Oilfield chemistry

Aramco Explores Expired Medications To Treat a Billion-Dollar Oilfield Problem

A new study from Saudi Aramco shows that the answer to the industry's billion-dollar corrosion problem might be sitting in your medicine cabinet.

Pills Pouring Out Of Prescription Medication Bottle
Working on a new prescription for oilfield corrosion.
Source: Getty Images.

It’s not exactly what the doctor ordered, but expired medications may help treat one of the oil and gas industry’s costliest ailments—corrosion.

This is according to a new study from Saudi Aramco and its EXPEC Advanced Research Center in Dhahran that put several common medications through standard industry corrosion testing.

Published this week at ADIPEC in Abu Dhabi, SPE 216036 shows at least one of the unnamed drugs passed those tests with flying colors and is being investigated by the national oil company as a possible alternative to conventional corrosion inhibitors.

The proposal comes as the oil and gas industry faces an annual corrosion bill of more than $1.3 billion, according to figures from the National Association of Corrosion Engineers.

The particular focus of the Aramco study was to identify medications that could be deployed downhole during acid stimulation treatments, a common technique in Saudi Arabia for enhancing permeability within deep carbonate reservoirs.

However, the challenge lies in the corrosive nature of hydrochloric acid, commonly employed in these treatments, which poses a risk to the integrity of steel casing and tubing.

Authors from Aramco explain in their paper that while conventional corrosion inhibitors are effective, they are also expensive and highly toxic. By contrast, they add that expired medications pose a lower environmental risk since they break down faster and “due to being expired and not fit for human consumption, the cost is inherently low.”

And though they are by definition past their prime, separate studies cited show that most expired medications remain effective beyond their expiration dates.

The paper also points out that only a third of the drugs prescribed are believed to ever be taken. Much of the world's pharmaceuticals are simply thrown out or flushed down the toilet, which the authors argue raises even bigger environmental concerns than oilfield chemicals since such disposal practices are more likely to impact plant and animal life as a result of landfill leaching or water pollution via sewage systems.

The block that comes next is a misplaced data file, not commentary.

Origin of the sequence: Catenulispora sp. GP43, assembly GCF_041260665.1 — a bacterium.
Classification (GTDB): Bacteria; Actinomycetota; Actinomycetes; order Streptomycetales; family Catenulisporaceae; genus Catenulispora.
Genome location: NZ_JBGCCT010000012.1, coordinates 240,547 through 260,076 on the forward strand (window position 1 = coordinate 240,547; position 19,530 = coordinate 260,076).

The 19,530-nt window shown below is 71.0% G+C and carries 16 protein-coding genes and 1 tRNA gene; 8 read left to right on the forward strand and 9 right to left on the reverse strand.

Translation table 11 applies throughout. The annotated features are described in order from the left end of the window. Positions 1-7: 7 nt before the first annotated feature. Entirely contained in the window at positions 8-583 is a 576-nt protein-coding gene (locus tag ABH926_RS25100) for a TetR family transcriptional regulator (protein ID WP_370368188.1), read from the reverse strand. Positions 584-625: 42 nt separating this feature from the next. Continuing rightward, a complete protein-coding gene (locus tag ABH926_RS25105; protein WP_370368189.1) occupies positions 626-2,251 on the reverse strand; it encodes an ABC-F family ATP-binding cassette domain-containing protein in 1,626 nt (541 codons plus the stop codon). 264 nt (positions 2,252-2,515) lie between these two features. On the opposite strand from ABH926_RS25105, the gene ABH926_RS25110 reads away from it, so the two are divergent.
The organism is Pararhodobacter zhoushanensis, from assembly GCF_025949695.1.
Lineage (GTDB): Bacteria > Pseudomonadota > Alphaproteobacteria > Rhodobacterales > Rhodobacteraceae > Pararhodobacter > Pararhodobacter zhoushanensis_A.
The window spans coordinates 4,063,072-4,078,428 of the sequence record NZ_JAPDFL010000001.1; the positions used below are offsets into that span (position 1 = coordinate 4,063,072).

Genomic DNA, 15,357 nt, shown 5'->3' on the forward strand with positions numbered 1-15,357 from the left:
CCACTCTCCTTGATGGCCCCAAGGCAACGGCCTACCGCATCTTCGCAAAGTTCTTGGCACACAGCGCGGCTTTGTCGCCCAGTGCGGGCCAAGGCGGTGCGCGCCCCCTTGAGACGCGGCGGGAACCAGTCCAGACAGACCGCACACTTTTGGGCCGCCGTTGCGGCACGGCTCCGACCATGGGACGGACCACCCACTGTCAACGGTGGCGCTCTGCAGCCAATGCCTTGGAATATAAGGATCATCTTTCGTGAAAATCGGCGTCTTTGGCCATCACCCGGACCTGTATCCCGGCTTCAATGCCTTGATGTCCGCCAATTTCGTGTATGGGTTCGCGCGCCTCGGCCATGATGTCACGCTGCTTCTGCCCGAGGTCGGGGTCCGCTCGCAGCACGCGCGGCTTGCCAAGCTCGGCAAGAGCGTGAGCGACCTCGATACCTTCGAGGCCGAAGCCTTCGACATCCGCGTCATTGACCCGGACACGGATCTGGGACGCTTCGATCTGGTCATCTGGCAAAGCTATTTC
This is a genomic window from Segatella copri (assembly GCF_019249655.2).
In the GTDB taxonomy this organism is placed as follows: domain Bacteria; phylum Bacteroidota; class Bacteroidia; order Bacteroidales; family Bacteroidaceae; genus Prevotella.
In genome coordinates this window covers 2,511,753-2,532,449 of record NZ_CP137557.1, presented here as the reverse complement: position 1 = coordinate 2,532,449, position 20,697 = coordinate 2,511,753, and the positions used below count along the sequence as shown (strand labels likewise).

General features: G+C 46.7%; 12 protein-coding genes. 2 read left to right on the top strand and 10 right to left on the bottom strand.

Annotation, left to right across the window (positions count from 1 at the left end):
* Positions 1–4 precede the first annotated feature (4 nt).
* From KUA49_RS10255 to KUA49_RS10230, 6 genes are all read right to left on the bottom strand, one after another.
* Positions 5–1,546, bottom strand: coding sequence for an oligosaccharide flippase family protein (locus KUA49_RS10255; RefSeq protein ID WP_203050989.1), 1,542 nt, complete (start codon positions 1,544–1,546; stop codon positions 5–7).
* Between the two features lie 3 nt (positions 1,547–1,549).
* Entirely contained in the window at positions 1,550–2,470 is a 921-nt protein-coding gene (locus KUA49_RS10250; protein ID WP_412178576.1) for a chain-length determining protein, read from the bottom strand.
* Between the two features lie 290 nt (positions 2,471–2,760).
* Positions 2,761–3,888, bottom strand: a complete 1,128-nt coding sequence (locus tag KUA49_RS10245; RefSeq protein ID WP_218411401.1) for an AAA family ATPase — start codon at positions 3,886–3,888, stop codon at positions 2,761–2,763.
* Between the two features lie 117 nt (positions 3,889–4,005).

Medications gathered from local pharmacies and hospitals after being ground into powder form for testing.
Source: Saudi Aramco/SPE 216036.

'Sample 7' Outperforms

The industry's desire to reduce its operational environmental footprint has driven the research of alternative corrosion inhibitors, many of which are plant-based. The Aramco researchers point out that these preceding studies showed successful plant-based candidates shared a common trait: they were made of alkaloid molecules.

Alkaloids are important since they adsorb to steel and also happen to be key components of many popular prescription drugs. Other drugs with various combinations of benzene, oxygen, and nitrogen are also capable of forming a thin protective film over metal.

While Aramco withheld the names of the drugs it tested, it gave examples of “high use” medications that demonstrate these attributes which include the painkiller morphine, the malaria drug quinine, and sildenafil—better known by its brand name Viagra.

The researchers ultimately selected nine medications that were collected from local pharmacies and hospitals and split them into three groups: herbal-based drugs, stimulants, and hormonal and immune system boosters for the third category.

After grinding the various pills down into a powder, they were mixed with the hydrochloric acid solution and the steel coupons were immersed for 6 hours at room temperature. The results showed that most of the medications demonstrated some level of corrosion inhibition while a few actually accelerated the damage.

In the end it was “Sample 7” from the third group that proved to be the clear standout, achieving a 99% corrosion inhibition efficiency rate at room temperature. This sample was selected for further testing at 150°F and maintained an inhibition rate better than 88%.

When the test was run at 200°F, the researchers said the control solution with no corrosion inhibitor “completely dissolved” after 6 hours. They did not report an inhibition rate of the winning sample for this third and final test but did share that the corrosion rate was nearly 30% below the industry’s maximum acceptable rate.

More Trials Needed

The Aramco research team plans to develop its medical-based inhibitor further using emulsified acid systems. Commonly used for high-temperature applications, emulsified acids are made using high-speed shear mixing to disperse acid droplets in either water or oil phases.

The Saudi oil company added that the research project's next steps also include assessing the risk of formation damage and precipitation by testing the medication’s compatibility with the different additives regularly included in its acid treatments.

Beyond that, the authors said more work is needed to isolate the exact molecules in the drug that are actively preventing corrosion with the intent of lowering costs by enabling smaller concentrations to be pumped downhole.

For Further Reading

SPE 216036 Expired Medications as Corrosion Inhibitors in the Oil and Gas Industry by T. Al Mubarak, F. Al Otaibi, M. Rafie, and A. Baiz, Saudi Aramco, EXPEC ARC.